Unless otherwise specified, all reports are from Brother Chuck
Report by Team Leader Lisa Terrell
Thursday evening’s devotion time was bittersweet as we knew it would be our last “devo” where our Haitian translators would be with us (they left to go home to Port today after our final clinic). All of our translators – Simon, Pierre, Periton, and Dieuvert – are also our brothers in Christ, and we have grown to love them dearly this week. During Thursday evening’s devo we were honored to have a foot washing ceremony for them and TEM’s “Mr. Fixit” named Blanco. What a blessing to be able to, in a small way, serve these who have served us tirelessly all week! We thank God for them and for Ginette, TEM’s chef. We will continue to pray for our Haitian brothers and sisters, that they and their families will persevere and be blessed. Their joy in Christ in the face of Haiti’s difficult circumstances is amazing!
Our final clinic was this morning, we did inventory this afternoon, and now we are packing up supplies for the next group. Soon we’ll be packing our own bags so that we’re ready to jump back aboard Gabriel at 6:30 in the morning for our airport run. While it will be nice to get back home, there is no doubt in my mind that every team member is leaving a piece of his or her heart in Haiti. I’m pretty sure every one will come back as soon as they can!
I know it shouldn’t be a matter of pride, but I could not be prouder of the way this team has bonded in Christ and service this week. They are not my children but I certainly would claim any of them as my own. To the parents of those on this team, you done good. These are truly some of the most selfless, hard-working, Christ-centered, and scripture-grounded young people I have ever had the pleasure to be around. It has been mine and David’s pleasure and a blessing we will never forget.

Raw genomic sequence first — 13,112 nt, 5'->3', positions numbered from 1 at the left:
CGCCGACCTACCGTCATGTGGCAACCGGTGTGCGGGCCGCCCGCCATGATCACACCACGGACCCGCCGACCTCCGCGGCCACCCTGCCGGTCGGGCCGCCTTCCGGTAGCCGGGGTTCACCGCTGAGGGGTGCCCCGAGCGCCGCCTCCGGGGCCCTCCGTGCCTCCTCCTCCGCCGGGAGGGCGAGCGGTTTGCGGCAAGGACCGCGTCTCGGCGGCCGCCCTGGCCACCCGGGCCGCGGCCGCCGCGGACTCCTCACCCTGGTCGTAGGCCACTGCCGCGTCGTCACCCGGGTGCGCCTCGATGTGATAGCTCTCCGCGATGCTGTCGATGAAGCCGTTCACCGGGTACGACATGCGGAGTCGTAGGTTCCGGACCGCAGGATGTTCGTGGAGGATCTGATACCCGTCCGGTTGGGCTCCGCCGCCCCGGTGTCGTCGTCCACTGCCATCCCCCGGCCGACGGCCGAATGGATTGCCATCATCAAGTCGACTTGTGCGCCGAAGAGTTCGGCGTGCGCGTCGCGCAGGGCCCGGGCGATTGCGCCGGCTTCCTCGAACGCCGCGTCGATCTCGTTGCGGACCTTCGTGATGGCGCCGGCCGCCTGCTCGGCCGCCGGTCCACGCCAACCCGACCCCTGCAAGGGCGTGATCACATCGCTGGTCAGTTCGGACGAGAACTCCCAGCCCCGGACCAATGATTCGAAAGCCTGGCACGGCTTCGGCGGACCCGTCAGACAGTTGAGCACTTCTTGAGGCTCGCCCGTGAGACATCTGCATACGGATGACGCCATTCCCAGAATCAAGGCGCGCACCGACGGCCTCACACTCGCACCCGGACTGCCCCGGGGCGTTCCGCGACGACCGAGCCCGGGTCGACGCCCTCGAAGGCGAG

And finally, a few words from Doc McFadden
This team of students and adults have worked well with each other from the beginning. Having two nursing students who were far enough along in nursing school to help direct pharmacy training helped greatly to get the clinic up to speed. They were of more help as the week went on and by the third day, Rachel was seeing patients! All of the team members quickly learned 15-20 of the most commonly prescribed medications, and organized the drugs for quick dispensation.
Many Haitians, for some reason or another, have GERD – gastroesophageal reflux, or acid reflux – in epidemic proportions. This complaint was the most frequent, and the pain was severe in many. Thanks to the efforts of our leader Ms. Lisa, a handout with lifetime instructions for treatment was available. On it also was the plan of salvation, which will be read by many friends and family members. Only one person claimed not to know someone who could read creole. Thanks to friends, family, and our church family, enough resources were available to buy every medication needed. We even learned of a new treatment of a scalp fungus infection that was needed. The team had contact with over 1,000 patients and their family members.
Bondye bon tou tan! God is good all the time!